Attention Laurel Patients:  The new Laurel office is open. The address is 7140 Contee Road, Suite 3500, Laurel, MD 20707….Attention Lanham Patients: Our new Largo office will be opening Monday,  June 17th and our Lanham location will be closed permanently. Largo’s address is 9333 Healthcare Way Suite 4100 Largo, MD 20774.

Cancer Causes and Risk: What You Need to Know

Person holding a lit cigarette

Cancer is a formidable adversary that affects millions of lives worldwide. While there’s no way to eliminate the risk of cancer altogether, understanding the factors that contribute to it can help you make informed choices and reduce your risk. In honor of February’s National Cancer Prevention Month, we will explore the impact of lifestyle factors, other cancer risk factors, and the importance of regular screenings in the fight against cancer.

The Influence of Lifestyle Factors

Several lifestyle factors can impact your cancer risk, including: 

Diet: A Powerful Ally in Cancer Prevention

Your diet plays a pivotal role in your overall health and can significantly impact your cancer risk. Some dietary choices may increase your susceptibility to cancer, while others can lower it.

Tip: Opt for a diet rich in fruits, vegetables, whole grains, and lean proteins. Limit your consumption of processed foods, red and processed meats, and sugary beverages. Maintaining a healthy weight through a balanced diet can also reduce your risk of several types of cancer.

Exercise: Move to Decrease Risk

A sedentary lifestyle is associated with an increased risk of cancer. Regular physical activity helps you maintain a healthy weight and has direct cancer-preventing effects.

Tip: Aim for at least 150 minutes of moderate-intensity exercise or 75 minutes of vigorous-intensity exercise per week. Incorporate activities you enjoy to make staying active a sustainable habit.

RELATED: NUTRITION AND CANCER: HARNESSING THE HEALING POWER OF FOOD FOR CANCER PATIENTS

Smoking: One of the Biggest Lung Cancer Risk Factors

Smoking is a well-known risk factor for lung cancer, but it also increases the risk of many other cancers, including throat, mouth, esophagus, bladder, and more.

Tip: Quitting smoking is the single best thing you can do for your health. Seek support from smoking cessation programs, medications, or counseling to kick the habit.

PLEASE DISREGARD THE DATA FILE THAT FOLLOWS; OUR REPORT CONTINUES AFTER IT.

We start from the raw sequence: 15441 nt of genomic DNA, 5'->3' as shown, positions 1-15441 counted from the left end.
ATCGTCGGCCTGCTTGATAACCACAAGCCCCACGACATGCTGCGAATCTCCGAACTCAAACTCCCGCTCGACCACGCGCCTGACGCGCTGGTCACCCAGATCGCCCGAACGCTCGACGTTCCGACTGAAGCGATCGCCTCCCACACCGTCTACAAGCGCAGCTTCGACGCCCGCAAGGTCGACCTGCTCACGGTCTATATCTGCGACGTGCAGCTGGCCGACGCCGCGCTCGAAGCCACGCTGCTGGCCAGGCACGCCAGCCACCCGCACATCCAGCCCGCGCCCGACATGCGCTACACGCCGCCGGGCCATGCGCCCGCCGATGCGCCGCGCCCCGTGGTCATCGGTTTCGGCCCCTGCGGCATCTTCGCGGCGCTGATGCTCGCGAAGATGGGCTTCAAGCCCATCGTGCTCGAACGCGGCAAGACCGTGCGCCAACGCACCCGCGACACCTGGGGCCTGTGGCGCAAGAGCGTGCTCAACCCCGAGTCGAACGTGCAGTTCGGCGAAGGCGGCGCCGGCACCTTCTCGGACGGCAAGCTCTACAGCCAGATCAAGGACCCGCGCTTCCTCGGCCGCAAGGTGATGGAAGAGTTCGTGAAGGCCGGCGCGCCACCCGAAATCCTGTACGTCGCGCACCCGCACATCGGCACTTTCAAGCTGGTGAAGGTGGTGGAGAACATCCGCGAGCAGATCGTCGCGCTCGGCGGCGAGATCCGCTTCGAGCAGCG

Alcohol and Cancer Risk: Consumption Link to Multiple Cancers

Excessive alcohol consumption is linked to an increased risk of various cancers, including mouth, throat, esophagus, liver, and breast cancer.

Tip: If you choose to drink alcohol, do so in moderation. Limit your intake to one drink per day for women and up to two for men.

Additional Cancer Risk Factors

Additional cancer risk factors include: 

Family History and Genetics

A family history of cancer can elevate your risk, particularly if close relatives have had breast, ovarian, or prostate cancer. Risk factors for colorectal cancer can also be hereditary. Genetic mutations like BRCA1 and BRCA2 can also increase susceptibility.

Tip: Discuss your family history with your healthcare provider. They can assess your risk and recommend appropriate screening and prevention strategies.

Age and Gender

Cancer risk increases with age, and some cancers are more prevalent in specific genders. Regular screenings are essential as you grow older.

Tip: Follow age-appropriate cancer screening guidelines. Mammograms, Pap smears, colonoscopies, and prostate exams are essential for early detection and prevention.

Environmental Exposures

Exposure to environmental toxins, such as asbestos, radon, and certain chemicals, can raise cancer risk. Workplace safety measures are critical for individuals in high-risk occupations.

Tip: If you work in a potentially hazardous environment, follow safety guidelines and wear appropriate protective gear.

The Importance of Regular Screenings

Regular and consistent cancer screenings are crucial for early detection and intervention. The earlier cancer is detected, the higher the chances of successful treatment. Understanding cancer risk factors and taking proactive steps to reduce them is vital to cancer prevention. 

By making healthier lifestyle choices, being aware of your family history, and prioritizing regular screenings, you can empower yourself in the fight against cancer. 

This National Cancer Prevention Month, commit to making informed choices and spreading awareness about the importance of early detection and prevention. To learn more about your cancer risk, contact Maryland Oncology Hematology. We can help with questions, provide genetic risk assessments, and offer cancer screenings.